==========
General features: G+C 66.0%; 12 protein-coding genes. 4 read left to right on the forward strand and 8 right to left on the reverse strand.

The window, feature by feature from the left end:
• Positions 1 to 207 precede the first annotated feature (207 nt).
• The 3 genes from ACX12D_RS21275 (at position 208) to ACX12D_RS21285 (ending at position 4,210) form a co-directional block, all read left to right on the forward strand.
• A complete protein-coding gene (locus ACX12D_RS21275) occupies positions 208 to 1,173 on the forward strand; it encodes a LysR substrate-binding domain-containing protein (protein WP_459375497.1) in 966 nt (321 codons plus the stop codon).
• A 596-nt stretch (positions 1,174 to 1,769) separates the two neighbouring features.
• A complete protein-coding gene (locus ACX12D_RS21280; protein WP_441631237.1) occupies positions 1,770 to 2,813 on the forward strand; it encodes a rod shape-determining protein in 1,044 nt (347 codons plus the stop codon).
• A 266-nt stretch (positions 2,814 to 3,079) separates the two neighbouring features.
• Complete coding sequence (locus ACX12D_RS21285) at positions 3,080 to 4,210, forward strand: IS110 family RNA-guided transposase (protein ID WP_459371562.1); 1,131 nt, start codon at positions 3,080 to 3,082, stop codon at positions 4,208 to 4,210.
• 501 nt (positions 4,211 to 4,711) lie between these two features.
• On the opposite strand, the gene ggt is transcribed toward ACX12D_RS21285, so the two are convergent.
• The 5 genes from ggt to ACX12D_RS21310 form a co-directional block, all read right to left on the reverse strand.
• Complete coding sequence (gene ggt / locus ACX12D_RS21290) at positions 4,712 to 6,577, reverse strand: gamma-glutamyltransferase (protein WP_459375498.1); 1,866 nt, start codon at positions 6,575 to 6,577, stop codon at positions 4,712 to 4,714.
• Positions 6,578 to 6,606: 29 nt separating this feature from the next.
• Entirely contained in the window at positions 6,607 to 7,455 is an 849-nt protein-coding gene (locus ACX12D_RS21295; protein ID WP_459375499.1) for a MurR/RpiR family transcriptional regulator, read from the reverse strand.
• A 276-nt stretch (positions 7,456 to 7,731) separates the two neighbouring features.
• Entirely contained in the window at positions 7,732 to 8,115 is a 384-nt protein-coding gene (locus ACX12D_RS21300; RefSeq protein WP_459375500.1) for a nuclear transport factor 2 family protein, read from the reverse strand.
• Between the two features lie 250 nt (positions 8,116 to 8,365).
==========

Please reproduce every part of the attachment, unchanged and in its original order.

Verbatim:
General features: G+C 66.0%; 12 protein-coding genes. 4 read left to right on the forward strand and 8 right to left on the reverse strand.

The window, feature by feature from the left end:
• Positions 1 to 207 precede the first annotated feature (207 nt).
• The 3 genes from ACX12D_RS21275 (at position 208) to ACX12D_RS21285 (ending at position 4,210) form a co-directional block, all read left to right on the forward strand.
• A complete protein-coding gene (locus ACX12D_RS21275) occupies positions 208 to 1,173 on the forward strand; it encodes a LysR substrate-binding domain-containing protein (protein WP_459375497.1) in 966 nt (321 codons plus the stop codon).
• A 596-nt stretch (positions 1,174 to 1,769) separates the two neighbouring features.
• A complete protein-coding gene (locus ACX12D_RS21280; protein WP_441631237.1) occupies positions 1,770 to 2,813 on the forward strand; it encodes a rod shape-determining protein in 1,044 nt (347 codons plus the stop codon).
• A 266-nt stretch (positions 2,814 to 3,079) separates the two neighbouring features.
• Complete coding sequence (locus ACX12D_RS21285) at positions 3,080 to 4,210, forward strand: IS110 family RNA-guided transposase (protein ID WP_459371562.1); 1,131 nt, start codon at positions 3,080 to 3,082, stop codon at positions 4,208 to 4,210.
• 501 nt (positions 4,211 to 4,711) lie between these two features.
• On the opposite strand, the gene ggt is transcribed toward ACX12D_RS21285, so the two are convergent.
• The 5 genes from ggt to ACX12D_RS21310 form a co-directional block, all read right to left on the reverse strand.
• Complete coding sequence (gene ggt / locus ACX12D_RS21290) at positions 4,712 to 6,577, reverse strand: gamma-glutamyltransferase (protein WP_459375498.1); 1,866 nt, start codon at positions 6,575 to 6,577, stop codon at positions 4,712 to 4,714.
• Positions 6,578 to 6,606: 29 nt separating this feature from the next.
• Entirely contained in the window at positions 6,607 to 7,455 is an 849-nt protein-coding gene (locus ACX12D_RS21295; protein ID WP_459375499.1) for a MurR/RpiR family transcriptional regulator, read from the reverse strand.
• A 276-nt stretch (positions 7,456 to 7,731) separates the two neighbouring features.
• Entirely contained in the window at positions 7,732 to 8,115 is a 384-nt protein-coding gene (locus ACX12D_RS21300; RefSeq protein WP_459375500.1) for a nuclear transport factor 2 family protein, read from the reverse strand.
• Between the two features lie 250 nt (positions 8,116 to 8,365).